Hsieh, Samuel Yu-Lung

Hsieh, Samuel Yu-Lung

Title

Master student

Project

Ground spider diversity in Kenting uplifted coral reef forest, Taiwan: A comparison between habitats receiving various disturbance.

Abstrct

The effects various disturbances on diversity and community structures of ground spiders in Kenting National Park uplifted coral reef forest were investigated using pitfall traps. In each of the following sampling sites, ten trap stations were established evenly along the trail: primary forest (A), primary forest with tourism activities (B), secondary forest (C), grassland with tourism activities (D) and abandoned grassland (E). A total of 2237 spiders were collected, which included 20 families and 110 species. Among them 86 (78.2%) are new or new record species to Taiwan. Dominant species can be divided into two major groups according to their reproductive activity patterns generated from temporal abundance variations: dry season breeder (Linyphiidae B, Pardsa tschekiangensis, Phrurolithus lynx, Pardosa sp. J, Theridiidae G, Ctenus yaeyamensis, Linyphiidae L, Lycosidae E and Lycosidae L) and wet season breeder (Mallinella fulvipes, Mallinella shimojanai and Lycosidae B). Habitat preference of dominant species was assessed by comparing relative abundance between sampling sites. The results indicated that Pardosa tschekiangensis tends to distribute in the grassland; Mallinella fulvipes, Mallinella shimojanai and Ctenus yaeyamensis tend to distribute in the primary forests; Theridiidae G tends to distribute in secondary forest, and Lycosidae E tends to distribute in the grasslands. Shannon-Weaver function, Simpson index and evenness were not significant different between five sampling sites. Community structure of all sites was characterized by few dominant species and numerous rare species. Among 110 species obtained, 61 distributed in one sampling site only. Each sampling site exhibited between 11 to 16 unique species. Result of a cluster analysis using pair-wise Euclidean distance demonstrated that collections of 50 trap stations can be divided into four major clusters: primary forest, secondary forest, grassland I and grassland II. Foraging guild composition differed significantly among sampling sites. Primary forest site was dominated by ground level web builders, secondary forest was dominated by ground level web builders and aerial web spinners, and grassland was dominated by sit and wait ambusher. Although each sampling site receives various type of disturbance, their species richness and community structure do not differ significantly. Besides, each sampling site exhibit similar number species. These results suggest that the diversity of ground spiders in KTNP uplifted coral reef forest is quite heterogeneous, any management conduce should consider the uniqueness of each habitat type.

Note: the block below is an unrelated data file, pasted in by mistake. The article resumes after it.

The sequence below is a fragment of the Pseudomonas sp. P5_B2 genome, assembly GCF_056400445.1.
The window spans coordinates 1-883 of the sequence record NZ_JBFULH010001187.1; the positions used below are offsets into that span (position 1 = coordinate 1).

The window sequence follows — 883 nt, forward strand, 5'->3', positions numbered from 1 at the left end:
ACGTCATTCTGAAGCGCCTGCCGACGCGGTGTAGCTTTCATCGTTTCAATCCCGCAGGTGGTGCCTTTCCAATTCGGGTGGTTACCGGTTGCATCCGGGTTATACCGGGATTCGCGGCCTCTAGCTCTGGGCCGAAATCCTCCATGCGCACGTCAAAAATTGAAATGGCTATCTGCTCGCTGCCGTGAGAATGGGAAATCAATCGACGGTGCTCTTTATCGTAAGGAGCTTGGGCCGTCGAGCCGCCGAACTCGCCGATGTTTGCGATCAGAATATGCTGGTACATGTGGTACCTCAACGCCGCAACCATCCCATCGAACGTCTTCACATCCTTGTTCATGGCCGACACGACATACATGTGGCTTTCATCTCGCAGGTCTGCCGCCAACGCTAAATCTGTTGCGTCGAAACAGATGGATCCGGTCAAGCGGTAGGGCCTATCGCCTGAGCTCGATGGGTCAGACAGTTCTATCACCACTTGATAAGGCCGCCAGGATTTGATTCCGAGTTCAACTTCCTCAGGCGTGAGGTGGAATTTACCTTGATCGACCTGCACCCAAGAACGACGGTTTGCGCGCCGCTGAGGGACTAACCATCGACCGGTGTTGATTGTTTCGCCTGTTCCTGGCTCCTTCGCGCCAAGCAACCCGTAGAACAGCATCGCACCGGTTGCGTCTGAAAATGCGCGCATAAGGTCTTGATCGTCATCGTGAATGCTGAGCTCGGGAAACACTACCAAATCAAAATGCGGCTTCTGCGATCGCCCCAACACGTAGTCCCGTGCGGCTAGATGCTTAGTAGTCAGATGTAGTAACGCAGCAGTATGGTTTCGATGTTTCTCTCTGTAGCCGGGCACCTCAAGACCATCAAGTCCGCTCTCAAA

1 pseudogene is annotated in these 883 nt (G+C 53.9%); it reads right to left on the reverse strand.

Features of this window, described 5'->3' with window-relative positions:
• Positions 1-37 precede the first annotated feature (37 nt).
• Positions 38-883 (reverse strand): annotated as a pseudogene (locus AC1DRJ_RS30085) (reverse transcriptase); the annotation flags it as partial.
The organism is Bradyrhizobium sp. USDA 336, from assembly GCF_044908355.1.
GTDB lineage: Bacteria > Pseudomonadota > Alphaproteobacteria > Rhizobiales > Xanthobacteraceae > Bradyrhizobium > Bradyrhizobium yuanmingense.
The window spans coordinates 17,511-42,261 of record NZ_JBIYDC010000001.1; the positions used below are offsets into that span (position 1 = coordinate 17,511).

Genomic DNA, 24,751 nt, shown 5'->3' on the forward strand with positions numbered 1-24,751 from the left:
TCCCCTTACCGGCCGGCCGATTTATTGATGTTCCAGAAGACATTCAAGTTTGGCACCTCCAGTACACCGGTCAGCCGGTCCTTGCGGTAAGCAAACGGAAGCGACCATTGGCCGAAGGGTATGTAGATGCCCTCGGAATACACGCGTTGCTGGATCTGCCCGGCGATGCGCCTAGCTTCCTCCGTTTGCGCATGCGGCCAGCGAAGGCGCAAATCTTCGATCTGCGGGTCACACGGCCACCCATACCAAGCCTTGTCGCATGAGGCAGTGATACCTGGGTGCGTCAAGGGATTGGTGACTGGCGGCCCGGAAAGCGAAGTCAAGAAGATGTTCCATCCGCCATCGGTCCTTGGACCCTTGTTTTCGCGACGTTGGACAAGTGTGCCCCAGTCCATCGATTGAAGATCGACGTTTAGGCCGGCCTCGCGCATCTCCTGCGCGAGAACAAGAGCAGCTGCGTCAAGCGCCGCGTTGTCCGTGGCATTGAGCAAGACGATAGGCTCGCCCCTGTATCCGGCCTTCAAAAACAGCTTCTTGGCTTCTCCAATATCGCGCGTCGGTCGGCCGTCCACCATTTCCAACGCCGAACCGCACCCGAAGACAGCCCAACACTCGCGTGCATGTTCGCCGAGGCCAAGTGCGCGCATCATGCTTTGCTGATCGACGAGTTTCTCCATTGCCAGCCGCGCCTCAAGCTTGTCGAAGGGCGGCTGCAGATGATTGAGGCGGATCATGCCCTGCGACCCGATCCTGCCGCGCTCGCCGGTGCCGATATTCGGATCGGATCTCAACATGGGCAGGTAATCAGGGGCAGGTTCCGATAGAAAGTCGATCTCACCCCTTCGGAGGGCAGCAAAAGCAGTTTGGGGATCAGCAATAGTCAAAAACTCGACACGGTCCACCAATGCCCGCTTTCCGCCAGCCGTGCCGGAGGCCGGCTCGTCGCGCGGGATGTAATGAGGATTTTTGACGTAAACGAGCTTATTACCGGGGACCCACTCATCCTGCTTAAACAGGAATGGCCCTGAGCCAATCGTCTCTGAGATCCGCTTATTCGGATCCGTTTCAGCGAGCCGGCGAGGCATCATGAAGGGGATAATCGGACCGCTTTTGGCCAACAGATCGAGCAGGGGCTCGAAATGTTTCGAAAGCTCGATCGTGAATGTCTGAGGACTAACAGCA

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Updated: Mar-10-2014 01:22:51 (Taiwan, GMT+08:00).